Then I decided to just try it out. It was new territory for me. I went “wandering” into it, with a little trepidation in disappointing him over his gift if it didn’t work out. But now, I love it!

So you never know what a little experimenting and wandering around will bring about. Being open to the new and different can open up innovative options and even worlds.

I hope you feel compelled to spend a little time “wandering” today, even if you must work on an assembly line, in a restaurant kitchen, office, or are home with children. Pause and find something new to ponder or explore or celebrate. Maybe you’ll wander out to the kitchen and just cook up something different for supper. You might enjoy branching out.

***

How do you “wander”? Why?

What have you learned about yourself or others when allowing your mind, spirit, or body to go wandering (but not philandering!!)

***

Or, were you ever given a gift you weren’t sure you liked but came to love it?

I’d love to hear your comments here.

If you’ve missed some columns in this series, I will make them all available by email at the series’ conclusion. You can request it now and I’ll send it to you in a few weeks. Contact me at anotherwaymedia@yahoo.com or Another Way Media, P.O. Box 363, Singers Glen, VA 22834.

Another Way is a column by Melodie Davis, in syndication since 1987. She is the author of nine books. Another Way columns are posted at FindingHarmonyBlog.com a week after newspaper publication.  

 

 

6 Comments
  1. And now my mind is wandering as I ponder the possibilities of where to wander and I can incorporate more wandering into my life.
    Loved it!

  2. Excellent, Trisha! 🙂 Let me know if anything unusual turns up!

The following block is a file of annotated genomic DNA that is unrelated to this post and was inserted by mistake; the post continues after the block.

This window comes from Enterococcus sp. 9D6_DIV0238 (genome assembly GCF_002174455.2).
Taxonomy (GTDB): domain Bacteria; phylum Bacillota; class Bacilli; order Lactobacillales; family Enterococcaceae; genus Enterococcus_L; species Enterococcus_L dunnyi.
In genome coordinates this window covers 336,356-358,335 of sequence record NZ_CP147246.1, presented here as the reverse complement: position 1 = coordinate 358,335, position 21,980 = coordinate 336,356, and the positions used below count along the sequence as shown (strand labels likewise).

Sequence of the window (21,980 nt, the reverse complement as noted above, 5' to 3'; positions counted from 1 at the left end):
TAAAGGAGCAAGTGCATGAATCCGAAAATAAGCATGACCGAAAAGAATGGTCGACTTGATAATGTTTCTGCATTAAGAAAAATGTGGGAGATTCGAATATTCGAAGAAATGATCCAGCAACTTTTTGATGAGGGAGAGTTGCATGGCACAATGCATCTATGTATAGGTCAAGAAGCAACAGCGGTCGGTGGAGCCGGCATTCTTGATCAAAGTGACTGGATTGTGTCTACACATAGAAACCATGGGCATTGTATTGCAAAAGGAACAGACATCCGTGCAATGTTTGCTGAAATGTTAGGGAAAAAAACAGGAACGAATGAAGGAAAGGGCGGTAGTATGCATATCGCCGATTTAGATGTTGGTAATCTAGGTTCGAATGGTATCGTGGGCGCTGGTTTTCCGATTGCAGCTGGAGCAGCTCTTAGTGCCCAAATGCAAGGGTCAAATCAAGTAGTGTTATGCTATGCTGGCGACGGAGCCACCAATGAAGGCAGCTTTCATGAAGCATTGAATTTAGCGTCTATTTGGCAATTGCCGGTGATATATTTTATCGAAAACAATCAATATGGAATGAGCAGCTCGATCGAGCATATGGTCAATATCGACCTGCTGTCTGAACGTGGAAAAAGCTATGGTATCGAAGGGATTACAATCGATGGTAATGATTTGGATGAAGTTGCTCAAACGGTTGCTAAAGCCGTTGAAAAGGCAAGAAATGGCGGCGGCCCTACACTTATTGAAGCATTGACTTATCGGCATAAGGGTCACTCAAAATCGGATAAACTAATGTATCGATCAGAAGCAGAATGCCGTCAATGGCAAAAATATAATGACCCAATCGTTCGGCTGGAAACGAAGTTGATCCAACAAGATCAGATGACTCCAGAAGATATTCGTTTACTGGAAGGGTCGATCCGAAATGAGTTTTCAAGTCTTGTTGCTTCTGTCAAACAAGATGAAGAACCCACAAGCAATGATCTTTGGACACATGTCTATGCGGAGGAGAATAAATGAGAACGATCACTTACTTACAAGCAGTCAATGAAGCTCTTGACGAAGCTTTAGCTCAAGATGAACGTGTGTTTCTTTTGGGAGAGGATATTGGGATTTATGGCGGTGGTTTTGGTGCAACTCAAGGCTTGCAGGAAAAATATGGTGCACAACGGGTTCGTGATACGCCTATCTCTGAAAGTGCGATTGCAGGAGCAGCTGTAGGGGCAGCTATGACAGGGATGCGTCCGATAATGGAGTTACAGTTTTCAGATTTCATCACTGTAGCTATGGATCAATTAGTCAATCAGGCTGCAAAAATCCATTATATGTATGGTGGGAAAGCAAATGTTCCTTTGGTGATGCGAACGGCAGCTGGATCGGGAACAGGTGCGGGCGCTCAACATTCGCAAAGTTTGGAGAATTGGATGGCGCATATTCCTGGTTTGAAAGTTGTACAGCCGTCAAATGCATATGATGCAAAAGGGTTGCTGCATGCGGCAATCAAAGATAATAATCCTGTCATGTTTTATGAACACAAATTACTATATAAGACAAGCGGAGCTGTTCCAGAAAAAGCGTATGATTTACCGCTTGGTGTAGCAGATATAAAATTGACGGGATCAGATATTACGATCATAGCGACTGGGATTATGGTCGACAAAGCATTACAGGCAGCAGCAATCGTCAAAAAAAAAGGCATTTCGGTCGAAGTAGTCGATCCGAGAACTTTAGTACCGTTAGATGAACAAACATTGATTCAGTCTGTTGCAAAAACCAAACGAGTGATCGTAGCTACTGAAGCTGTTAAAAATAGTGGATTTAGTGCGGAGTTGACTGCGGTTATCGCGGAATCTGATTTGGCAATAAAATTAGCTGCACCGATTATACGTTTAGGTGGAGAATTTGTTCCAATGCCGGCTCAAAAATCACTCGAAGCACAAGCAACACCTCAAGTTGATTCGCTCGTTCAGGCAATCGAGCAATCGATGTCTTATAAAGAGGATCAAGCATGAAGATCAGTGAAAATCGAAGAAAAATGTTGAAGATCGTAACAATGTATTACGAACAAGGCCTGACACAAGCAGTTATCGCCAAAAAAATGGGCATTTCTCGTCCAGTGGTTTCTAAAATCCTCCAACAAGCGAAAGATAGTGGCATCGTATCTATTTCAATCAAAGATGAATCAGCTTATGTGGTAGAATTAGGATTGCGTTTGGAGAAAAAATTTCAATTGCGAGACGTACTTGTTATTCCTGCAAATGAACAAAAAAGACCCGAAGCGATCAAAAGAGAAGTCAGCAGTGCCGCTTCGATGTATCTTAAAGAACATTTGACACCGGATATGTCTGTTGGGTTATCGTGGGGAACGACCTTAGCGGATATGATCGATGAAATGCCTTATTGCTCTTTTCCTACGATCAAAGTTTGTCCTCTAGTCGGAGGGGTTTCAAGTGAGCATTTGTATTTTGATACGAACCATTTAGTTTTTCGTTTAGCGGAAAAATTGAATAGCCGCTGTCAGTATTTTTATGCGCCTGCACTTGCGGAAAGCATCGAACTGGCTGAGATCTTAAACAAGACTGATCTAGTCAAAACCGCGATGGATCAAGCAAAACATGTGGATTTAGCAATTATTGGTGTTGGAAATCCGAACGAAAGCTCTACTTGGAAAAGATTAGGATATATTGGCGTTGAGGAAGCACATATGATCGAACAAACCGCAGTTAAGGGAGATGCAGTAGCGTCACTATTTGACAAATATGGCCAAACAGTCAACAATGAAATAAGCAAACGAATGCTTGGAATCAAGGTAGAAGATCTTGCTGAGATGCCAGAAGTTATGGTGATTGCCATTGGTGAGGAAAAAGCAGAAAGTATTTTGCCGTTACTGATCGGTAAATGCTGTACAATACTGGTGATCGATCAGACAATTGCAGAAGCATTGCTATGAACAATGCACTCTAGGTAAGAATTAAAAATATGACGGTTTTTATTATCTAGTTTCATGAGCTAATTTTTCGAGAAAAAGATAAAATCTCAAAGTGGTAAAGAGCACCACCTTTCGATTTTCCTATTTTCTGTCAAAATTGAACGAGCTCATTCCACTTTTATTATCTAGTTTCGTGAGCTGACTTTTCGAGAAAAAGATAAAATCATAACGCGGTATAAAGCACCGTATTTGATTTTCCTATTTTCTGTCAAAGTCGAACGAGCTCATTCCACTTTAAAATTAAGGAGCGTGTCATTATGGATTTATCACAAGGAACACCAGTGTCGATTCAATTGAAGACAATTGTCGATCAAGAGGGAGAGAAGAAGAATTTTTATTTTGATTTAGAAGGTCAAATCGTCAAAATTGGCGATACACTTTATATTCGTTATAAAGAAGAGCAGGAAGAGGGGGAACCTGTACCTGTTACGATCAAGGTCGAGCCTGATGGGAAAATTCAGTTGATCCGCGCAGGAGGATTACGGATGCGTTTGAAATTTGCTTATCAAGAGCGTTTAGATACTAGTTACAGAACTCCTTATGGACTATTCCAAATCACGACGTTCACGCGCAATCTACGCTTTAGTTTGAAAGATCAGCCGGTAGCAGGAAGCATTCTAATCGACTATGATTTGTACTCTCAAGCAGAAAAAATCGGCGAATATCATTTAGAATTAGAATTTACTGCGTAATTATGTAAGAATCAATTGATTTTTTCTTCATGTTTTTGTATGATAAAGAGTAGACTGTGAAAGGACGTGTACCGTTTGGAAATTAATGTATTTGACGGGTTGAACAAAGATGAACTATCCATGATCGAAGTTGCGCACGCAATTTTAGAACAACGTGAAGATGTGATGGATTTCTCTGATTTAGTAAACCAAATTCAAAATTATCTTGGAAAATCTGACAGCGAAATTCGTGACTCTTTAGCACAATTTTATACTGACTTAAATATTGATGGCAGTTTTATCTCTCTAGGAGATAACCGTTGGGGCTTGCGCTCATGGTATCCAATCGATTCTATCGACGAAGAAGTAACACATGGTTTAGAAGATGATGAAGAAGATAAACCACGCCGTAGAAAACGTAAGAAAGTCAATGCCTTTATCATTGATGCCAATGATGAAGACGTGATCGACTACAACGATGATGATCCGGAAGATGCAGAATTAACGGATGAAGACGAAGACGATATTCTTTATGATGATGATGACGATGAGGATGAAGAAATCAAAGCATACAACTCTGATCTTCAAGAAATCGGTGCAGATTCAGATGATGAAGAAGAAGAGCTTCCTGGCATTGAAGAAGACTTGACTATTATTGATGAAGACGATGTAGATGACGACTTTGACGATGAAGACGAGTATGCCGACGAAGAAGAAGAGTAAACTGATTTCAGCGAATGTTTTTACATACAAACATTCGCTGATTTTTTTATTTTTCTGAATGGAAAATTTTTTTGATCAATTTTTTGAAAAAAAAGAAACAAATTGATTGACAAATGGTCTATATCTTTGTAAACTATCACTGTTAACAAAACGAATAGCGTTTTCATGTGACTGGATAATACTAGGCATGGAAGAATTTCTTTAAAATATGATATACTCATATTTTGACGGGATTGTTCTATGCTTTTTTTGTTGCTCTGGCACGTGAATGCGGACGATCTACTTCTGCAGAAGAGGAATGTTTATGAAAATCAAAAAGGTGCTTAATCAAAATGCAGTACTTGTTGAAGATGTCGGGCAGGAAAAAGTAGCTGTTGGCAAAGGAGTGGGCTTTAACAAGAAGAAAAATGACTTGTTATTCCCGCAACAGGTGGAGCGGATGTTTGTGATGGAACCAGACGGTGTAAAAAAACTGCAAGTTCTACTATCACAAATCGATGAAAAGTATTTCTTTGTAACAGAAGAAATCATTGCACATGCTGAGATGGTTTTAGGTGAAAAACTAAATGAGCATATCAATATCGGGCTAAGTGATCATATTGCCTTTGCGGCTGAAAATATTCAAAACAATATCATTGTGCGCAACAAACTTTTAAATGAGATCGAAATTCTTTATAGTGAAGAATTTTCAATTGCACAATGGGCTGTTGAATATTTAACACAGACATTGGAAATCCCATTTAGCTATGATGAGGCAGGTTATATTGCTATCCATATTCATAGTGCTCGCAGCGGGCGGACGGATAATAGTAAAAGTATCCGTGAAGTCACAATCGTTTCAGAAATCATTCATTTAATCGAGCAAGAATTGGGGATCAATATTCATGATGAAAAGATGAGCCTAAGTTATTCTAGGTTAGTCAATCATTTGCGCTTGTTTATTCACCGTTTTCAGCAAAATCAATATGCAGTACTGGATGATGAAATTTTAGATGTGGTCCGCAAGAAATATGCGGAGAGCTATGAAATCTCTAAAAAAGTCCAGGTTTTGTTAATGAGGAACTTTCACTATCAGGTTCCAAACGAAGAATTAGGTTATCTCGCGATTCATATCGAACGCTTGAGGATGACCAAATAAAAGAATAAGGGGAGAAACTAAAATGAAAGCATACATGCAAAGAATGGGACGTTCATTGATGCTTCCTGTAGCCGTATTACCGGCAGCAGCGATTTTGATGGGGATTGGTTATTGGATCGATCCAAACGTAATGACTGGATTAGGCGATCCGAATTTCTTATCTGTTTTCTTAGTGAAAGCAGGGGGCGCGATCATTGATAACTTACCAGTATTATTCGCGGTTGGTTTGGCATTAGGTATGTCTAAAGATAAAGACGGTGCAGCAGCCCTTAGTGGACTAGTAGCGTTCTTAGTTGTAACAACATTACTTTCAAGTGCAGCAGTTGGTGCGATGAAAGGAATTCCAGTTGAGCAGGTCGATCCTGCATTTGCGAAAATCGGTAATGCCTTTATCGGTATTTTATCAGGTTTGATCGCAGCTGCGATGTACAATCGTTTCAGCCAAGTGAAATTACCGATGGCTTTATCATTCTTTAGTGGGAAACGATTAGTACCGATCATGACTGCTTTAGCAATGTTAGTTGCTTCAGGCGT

3. Mike wrote: I too have been through many national parks on both sides of the 49th and I live less than 2 hours NW of Glacier (Waterton-Glacier International Peace Park) which is still one of of my favourites.

    • Mike, if you see this, I’m not sure how your comment got deleted; I saw it, approved it, and then couldn’t find it anymore EXCEPT on my smart phone where it showed up as a photo with a note from WordPress saying did I want to delete it permanently. Well, no! So I simply typed in your message above, and thank you for commenting!!

  4. Yesterday I had a set schedule in mind, but my sister called and said she was driving to the beach (20 minutes away) with two Pennsylvania friends. I wandered away from my schedule, saw a placid Atlantic Ocean, chatted with friends, ate a lunch I didn’t have to prepare + sold a book. I came back refreshed after a grueling 3 days, an added bonus!

    About billfolds: My purse is big and sort of heavy. When I go on errands, sometimes I take a wee drawstring bag from Fiji, gift from a friend. Contents; credit cards and license, cellphone, and keys on the side. You packed a lot of diverse ideas into a clever post, Melodie. 🙂

    • Yes, a hodge podge, and it is somehow getting a nice following. 🙂 I love the way your day evolved!

      And yes, I love just taking the smaller billfold on certain errands or into stores, much lighter and I don’t have a big bag on my shoulder.

      I had to smile at myself last week at Mother’s dining room where we sisters had our lunch while she is at health care. Mom usually takes her big pocketbook to pay cash for her lunch, and one of my sisters said something about she should just bring her wallet. But I still like my big bag for hairbrush, pens, tissues, gum, and my little black book. I’m not 38. 🙂